Den Of Geek Book Club: Sparrow Hill Road

Welcome back to the Den Of Geek book club, which this fortnight takes Seanan McGuire's Sparrow Hill Road as its subject...

Welcome to the sci-fi and fantasy fiction portion of the Den Of Geek book club! Our first selection is Sparrow Hill Road by Seanan McGuire, which hopefully you’ve had a chance to read by now.

If there’s one thing I consistently love across all of McGuire’s works, it’s her ability to create characters who feel like real people. She presents them to us unflinchingly, warts and all, without excusing or apologizing for any of it. Rose can be petty. Rose has a short temper. Rose is unbelievably stubborn. But she’s also kind, empathetic, and resilient. Life hands her lemons and she makes a lemon ice cream malt.

I’m always a fan of stories about victims getting revenge on those who’ve hurt them, but this one felt a little off. Although Rose notes that it’s not the end of her story, and so we can assume that there’s more to her rivalry with Bobby Cross, that doesn’t change the fact that it’s a rather unsatisfying ending we’ve been given here. After planning ways to truly defeat Bobby once and for all and finding his weaknesses, we then quickly change course. What should’ve ended as a defeat instead ends in a rescue mission. Not that rescuing Emma isn’t a worthy goal, just that when you’ve been teased with Bobby’s utter destruction and then you end up with only his temporary annoyance… well, it feels like a let down.

I think that, in general, sums up one of the biggest problems I had with the novel: plot lines going nowhere. There are so many tangents in this book, where we’re introduced to characters that ultimately don’t matter and given details about the afterlife (ghost religion, anyone?) that aren’t explained. What role do Persephone and Hades have in the afterlife, given that what we see in Sparrow Hill Road is completely incongruous with the myths the Greeks left us?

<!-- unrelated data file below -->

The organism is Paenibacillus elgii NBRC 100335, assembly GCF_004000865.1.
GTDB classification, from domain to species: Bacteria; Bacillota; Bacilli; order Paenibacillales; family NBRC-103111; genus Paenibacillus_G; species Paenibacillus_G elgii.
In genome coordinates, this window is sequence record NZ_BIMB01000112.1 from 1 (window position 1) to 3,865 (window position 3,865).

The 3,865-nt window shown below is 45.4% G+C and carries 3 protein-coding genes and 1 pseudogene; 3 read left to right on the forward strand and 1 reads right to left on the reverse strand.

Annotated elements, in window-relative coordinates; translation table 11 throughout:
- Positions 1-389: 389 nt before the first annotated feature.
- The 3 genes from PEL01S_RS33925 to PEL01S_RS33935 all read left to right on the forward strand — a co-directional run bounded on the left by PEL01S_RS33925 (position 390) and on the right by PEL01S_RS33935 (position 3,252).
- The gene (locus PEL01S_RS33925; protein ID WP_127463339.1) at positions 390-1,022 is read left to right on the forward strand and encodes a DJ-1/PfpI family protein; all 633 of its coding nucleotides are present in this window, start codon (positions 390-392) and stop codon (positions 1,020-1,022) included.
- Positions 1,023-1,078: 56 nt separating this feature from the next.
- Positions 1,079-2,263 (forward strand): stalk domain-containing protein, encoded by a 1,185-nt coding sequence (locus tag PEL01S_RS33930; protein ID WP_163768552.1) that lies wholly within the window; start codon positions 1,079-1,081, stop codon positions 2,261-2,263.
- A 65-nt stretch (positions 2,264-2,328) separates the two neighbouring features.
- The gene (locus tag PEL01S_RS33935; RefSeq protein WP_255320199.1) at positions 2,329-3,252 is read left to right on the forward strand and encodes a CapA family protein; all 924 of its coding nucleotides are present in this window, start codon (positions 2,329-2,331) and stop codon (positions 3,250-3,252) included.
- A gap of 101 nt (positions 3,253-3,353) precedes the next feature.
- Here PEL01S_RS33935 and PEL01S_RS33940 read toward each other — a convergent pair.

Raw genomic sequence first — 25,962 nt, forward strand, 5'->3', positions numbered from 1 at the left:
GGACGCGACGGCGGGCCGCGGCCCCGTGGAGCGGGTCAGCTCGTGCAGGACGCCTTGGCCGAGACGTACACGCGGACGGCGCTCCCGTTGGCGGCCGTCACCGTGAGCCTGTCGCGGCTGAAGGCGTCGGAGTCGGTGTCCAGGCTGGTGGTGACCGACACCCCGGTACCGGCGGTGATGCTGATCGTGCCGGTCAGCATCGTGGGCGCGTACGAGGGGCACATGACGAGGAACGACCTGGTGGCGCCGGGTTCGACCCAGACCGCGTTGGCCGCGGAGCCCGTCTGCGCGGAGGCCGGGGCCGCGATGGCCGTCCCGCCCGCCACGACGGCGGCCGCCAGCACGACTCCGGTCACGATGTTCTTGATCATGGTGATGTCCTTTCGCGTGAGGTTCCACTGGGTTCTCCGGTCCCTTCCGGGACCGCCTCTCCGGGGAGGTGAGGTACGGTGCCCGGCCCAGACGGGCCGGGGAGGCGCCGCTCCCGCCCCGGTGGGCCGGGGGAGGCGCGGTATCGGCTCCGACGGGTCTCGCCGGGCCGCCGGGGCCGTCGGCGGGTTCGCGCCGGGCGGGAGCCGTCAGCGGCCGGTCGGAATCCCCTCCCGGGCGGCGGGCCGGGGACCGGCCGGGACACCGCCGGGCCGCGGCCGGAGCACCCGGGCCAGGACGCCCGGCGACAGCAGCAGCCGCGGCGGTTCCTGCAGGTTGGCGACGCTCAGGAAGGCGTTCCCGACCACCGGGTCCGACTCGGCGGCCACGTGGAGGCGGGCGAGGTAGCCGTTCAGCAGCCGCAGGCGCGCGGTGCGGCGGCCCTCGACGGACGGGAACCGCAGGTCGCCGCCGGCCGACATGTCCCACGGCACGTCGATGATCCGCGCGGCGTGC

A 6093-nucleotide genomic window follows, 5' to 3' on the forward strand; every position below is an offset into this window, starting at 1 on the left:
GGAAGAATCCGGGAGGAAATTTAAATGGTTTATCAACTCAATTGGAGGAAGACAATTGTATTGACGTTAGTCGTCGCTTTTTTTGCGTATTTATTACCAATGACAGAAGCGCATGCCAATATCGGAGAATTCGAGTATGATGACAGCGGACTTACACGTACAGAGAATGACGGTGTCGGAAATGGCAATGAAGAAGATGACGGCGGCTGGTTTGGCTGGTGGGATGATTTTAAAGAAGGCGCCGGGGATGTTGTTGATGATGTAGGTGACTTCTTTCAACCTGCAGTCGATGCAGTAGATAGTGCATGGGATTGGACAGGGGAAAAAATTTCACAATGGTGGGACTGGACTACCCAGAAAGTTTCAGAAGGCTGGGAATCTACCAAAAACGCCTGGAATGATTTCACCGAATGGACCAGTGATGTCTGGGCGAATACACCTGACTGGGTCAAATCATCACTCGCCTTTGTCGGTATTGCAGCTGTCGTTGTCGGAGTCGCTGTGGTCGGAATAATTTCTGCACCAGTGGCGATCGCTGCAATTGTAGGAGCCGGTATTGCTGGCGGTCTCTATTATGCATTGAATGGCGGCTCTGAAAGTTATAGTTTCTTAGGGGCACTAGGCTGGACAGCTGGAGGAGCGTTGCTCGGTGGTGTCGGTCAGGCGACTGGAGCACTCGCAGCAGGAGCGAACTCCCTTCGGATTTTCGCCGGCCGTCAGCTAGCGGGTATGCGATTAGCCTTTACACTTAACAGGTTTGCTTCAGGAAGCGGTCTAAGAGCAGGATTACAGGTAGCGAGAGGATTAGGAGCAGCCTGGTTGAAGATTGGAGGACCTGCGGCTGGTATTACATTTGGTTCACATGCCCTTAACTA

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It’s a weird issue to have: all these little bits that don’t matter and details that do nothing but enrich the world certainly prove that McGuire has given a lot of thought to the world in which Rose Marshall exists. But on the other hand, the incongruity seems to hint that maybe she hasn’t quite thought it through enough. I like having detailed worlds, but they should operate on their own internal logic. I don’t feel that Sparrow Hill Road manages that.

Another problem I have is that, while I love the fantasy genre, I do need it to not simply explain things away with, “Well, because. It’s fantasy, it doesn’t need an explanation.” For instance, how, exactly, did Gary manage to have his spirit inhabit the car? And what kind of life is that for him and Rose? If he’d wanted his ghost to be with her, wouldn’t it have made more sense to request that, as he was dying, someone get him onto the road so that he could become a road ghost with her? Turning into a car just seems like an incredibly excessive solution to a relatively simple problem. Not to mention that it turns out to mostly just be a plot device so that Rose can race Bobby in the finale.

But as I said, for me, the strength here is in the characters. Reading it, I felt like Rose Marshall could be someone I knew. I intensely related to her struggle to get out of Buckley when she was alive, and how the freedom of being a Hitcher would make not moving on to the next stage of her afterlife very worth it. The same holds true for Emma; I could easily imagine why a banshee might scream when I thought of having to watch over a family, come to care for them, only to watch them die.

I guess I just wish that these great characters inhabited a world that was just as believable as they were.

But now I’m turning it over to you. What did you think of the book? Were the plot twists easier for you to swallow?

Feel free to recommend books you’d like to see covered here in the future — I can not promise they’ll make the cut, but I’m always in the market for new selections.

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On Tuesday, 1 July, Aliya will be reviewing Pictures At A Revolution: Five Movies And The Birth Of The New Hollywood by Mark Harris, our next Den of Geek Book Club selection.

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